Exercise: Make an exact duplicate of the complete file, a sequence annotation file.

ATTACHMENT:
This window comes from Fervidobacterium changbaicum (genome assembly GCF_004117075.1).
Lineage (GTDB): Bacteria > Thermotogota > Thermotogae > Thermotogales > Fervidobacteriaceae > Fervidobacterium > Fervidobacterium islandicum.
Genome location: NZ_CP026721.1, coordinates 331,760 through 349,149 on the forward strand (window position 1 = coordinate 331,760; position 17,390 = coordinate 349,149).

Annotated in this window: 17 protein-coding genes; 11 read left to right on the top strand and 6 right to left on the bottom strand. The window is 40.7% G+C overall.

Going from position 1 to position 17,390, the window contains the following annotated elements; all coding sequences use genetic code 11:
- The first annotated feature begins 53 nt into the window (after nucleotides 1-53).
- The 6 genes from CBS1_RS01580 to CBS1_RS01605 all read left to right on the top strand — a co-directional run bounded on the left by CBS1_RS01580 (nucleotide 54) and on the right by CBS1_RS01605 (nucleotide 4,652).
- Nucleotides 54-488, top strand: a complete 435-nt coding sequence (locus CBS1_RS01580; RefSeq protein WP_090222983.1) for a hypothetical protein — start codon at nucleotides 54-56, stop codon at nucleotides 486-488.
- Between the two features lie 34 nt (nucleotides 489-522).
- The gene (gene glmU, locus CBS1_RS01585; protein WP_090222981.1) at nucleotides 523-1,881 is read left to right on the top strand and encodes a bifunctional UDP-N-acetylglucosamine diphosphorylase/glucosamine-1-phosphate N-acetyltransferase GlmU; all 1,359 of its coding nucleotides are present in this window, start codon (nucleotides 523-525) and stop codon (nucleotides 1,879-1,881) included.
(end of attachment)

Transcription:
This window comes from Fervidobacterium changbaicum (genome assembly GCF_004117075.1).
Lineage (GTDB): Bacteria > Thermotogota > Thermotogae > Thermotogales > Fervidobacteriaceae > Fervidobacterium > Fervidobacterium islandicum.
Genome location: NZ_CP026721.1, coordinates 331,760 through 349,149 on the forward strand (window position 1 = coordinate 331,760; position 17,390 = coordinate 349,149).

Annotated in this window: 17 protein-coding genes; 11 read left to right on the top strand and 6 right to left on the bottom strand. The window is 40.7% G+C overall.

Going from position 1 to position 17,390, the window contains the following annotated elements; all coding sequences use genetic code 11:
- The first annotated feature begins 53 nt into the window (after nucleotides 1-53).
- The 6 genes from CBS1_RS01580 to CBS1_RS01605 all read left to right on the top strand — a co-directional run bounded on the left by CBS1_RS01580 (nucleotide 54) and on the right by CBS1_RS01605 (nucleotide 4,652).
- Nucleotides 54-488, top strand: a complete 435-nt coding sequence (locus CBS1_RS01580; RefSeq protein WP_090222983.1) for a hypothetical protein — start codon at nucleotides 54-56, stop codon at nucleotides 486-488.
- Between the two features lie 34 nt (nucleotides 489-522).
- The gene (gene glmU, locus CBS1_RS01585; protein WP_090222981.1) at nucleotides 523-1,881 is read left to right on the top strand and encodes a bifunctional UDP-N-acetylglucosamine diphosphorylase/glucosamine-1-phosphate N-acetyltransferase GlmU; all 1,359 of its coding nucleotides are present in this window, start codon (nucleotides 523-525) and stop codon (nucleotides 1,879-1,881) included.